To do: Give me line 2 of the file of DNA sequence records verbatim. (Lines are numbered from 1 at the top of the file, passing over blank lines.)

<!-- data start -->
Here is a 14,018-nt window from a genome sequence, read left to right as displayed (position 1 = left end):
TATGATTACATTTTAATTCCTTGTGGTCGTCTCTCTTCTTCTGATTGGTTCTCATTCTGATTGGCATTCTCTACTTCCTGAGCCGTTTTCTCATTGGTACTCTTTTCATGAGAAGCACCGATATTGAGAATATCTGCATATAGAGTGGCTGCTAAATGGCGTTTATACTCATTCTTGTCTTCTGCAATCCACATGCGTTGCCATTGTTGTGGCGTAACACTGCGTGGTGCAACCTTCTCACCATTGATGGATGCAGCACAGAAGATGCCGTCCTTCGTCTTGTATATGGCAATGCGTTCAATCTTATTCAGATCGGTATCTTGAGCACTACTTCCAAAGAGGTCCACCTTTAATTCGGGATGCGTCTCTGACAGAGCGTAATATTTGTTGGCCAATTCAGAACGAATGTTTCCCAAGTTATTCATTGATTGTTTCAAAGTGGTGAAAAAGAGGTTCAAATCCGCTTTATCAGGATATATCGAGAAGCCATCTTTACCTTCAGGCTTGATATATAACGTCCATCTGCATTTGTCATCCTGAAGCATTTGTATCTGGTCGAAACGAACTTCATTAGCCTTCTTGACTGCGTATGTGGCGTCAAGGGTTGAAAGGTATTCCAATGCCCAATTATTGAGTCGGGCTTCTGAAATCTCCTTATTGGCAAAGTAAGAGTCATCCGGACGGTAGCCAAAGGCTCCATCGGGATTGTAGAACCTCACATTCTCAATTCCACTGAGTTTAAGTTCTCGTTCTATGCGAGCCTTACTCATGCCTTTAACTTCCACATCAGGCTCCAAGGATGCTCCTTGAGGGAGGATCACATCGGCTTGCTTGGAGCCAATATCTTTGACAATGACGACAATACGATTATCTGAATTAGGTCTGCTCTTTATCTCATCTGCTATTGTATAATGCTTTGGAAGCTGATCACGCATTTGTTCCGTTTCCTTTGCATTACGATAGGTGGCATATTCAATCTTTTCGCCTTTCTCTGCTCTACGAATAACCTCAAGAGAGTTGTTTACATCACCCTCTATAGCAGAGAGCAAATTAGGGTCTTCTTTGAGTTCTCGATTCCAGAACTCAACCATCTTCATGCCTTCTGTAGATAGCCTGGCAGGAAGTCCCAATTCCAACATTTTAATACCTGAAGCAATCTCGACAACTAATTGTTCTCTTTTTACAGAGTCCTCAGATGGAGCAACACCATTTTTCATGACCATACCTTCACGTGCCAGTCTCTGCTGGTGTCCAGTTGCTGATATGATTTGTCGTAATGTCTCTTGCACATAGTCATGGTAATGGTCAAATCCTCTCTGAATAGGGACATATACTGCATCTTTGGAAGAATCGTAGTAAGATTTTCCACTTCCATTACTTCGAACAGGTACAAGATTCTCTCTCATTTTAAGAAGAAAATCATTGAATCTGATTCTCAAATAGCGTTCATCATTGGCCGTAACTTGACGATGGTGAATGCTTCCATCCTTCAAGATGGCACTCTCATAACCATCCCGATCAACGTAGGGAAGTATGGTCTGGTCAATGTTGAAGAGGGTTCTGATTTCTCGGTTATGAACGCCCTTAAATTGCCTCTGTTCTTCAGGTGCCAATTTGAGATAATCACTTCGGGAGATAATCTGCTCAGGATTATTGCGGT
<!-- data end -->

TATGATTACATTTTAATTCCTTGTGGTCGTCTCTCTTCTTCTGATTGGTTCTCATTCTGATTGGCATTCTCTACTTCCTGAGCCGTTTTCTCATTGGTACTCTTTTCATGAGAAGCACCGATATTGAGAATATCTGCATATAGAGTGGCTGCTAAATGGCGTTTATACTCATTCTTGTCTTCTGCAATCCACATGCGTTGCCATTGTTGTGGCGTAACACTGCGTGGTGCAACCTTCTCACCATTGATGGATGCAGCACAGAAGATGCCGTCCTTCGTCTTGTATATGGCAATGCGTTCAATCTTATTCAGATCGGTATCTTGAGCACTACTTCCAAAGAGGTCCACCTTTAATTCGGGATGCGTCTCTGACAGAGCGTAATATTTGTTGGCCAATTCAGAACGAATGTTTCCCAAGTTATTCATTGATTGTTTCAAAGTGGTGAAAAAGAGGTTCAAATCCGCTTTATCAGGATATATCGAGAAGCCATCTTTACCTTCAGGCTTGATATATAACGTCCATCTGCATTTGTCATCCTGAAGCATTTGTATCTGGTCGAAACGAACTTCATTAGCCTTCTTGACTGCGTATGTGGCGTCAAGGGTTGAAAGGTATTCCAATGCCCAATTATTGAGTCGGGCTTCTGAAATCTCCTTATTGGCAAAGTAAGAGTCATCCGGACGGTAGCCAAAGGCTCCATCGGGATTGTAGAACCTCACATTCTCAATTCCACTGAGTTTAAGTTCTCGTTCTATGCGAGCCTTACTCATGCCTTTAACTTCCACATCAGGCTCCAAGGATGCTCCTTGAGGGAGGATCACATCGGCTTGCTTGGAGCCAATATCTTTGACAATGACGACAATACGATTATCTGAATTAGGTCTGCTCTTTATCTCATCTGCTATTGTATAATGCTTTGGAAGCTGATCACGCATTTGTTCCGTTTCCTTTGCATTACGATAGGTGGCATATTCAATCTTTTCGCCTTTCTCTGCTCTACGAATAACCTCAAGAGAGTTGTTTACATCACCCTCTATAGCAGAGAGCAAATTAGGGTCTTCTTTGAGTTCTCGATTCCAGAACTCAACCATCTTCATGCCTTCTGTAGATAGCCTGGCAGGAAGTCCCAATTCCAACATTTTAATACCTGAAGCAATCTCGACAACTAATTGTTCTCTTTTTACAGAGTCCTCAGATGGAGCAACACCATTTTTCATGACCATACCTTCACGTGCCAGTCTCTGCTGGTGTCCAGTTGCTGATATGATTTGTCGTAATGTCTCTTGCACATAGTCATGGTAATGGTCAAATCCTCTCTGAATAGGGACATATACTGCATCTTTGGAAGAATCGTAGTAAGATTTTCCACTTCCATTACTTCGAACAGGTACAAGATTCTCTCTCATTTTAAGAAGAAAATCATTGAATCTGATTCTCAAATAGCGTTCATCATTGGCCGTAACTTGACGATGGTGAATGCTTCCATCCTTCAAGATGGCACTCTCATAACCATCCCGATCAACGTAGGGAAGTATGGTCTGGTCAATGTTGAAGAGGGTTCTGATTTCTCGGTTATGAACGCCCTTAAATTGCCTCTGTTCTTCAGGTGCCAATTTGAGATAATCACTTCGGGAGATAATCTGCTCAGGATTATTGCGGT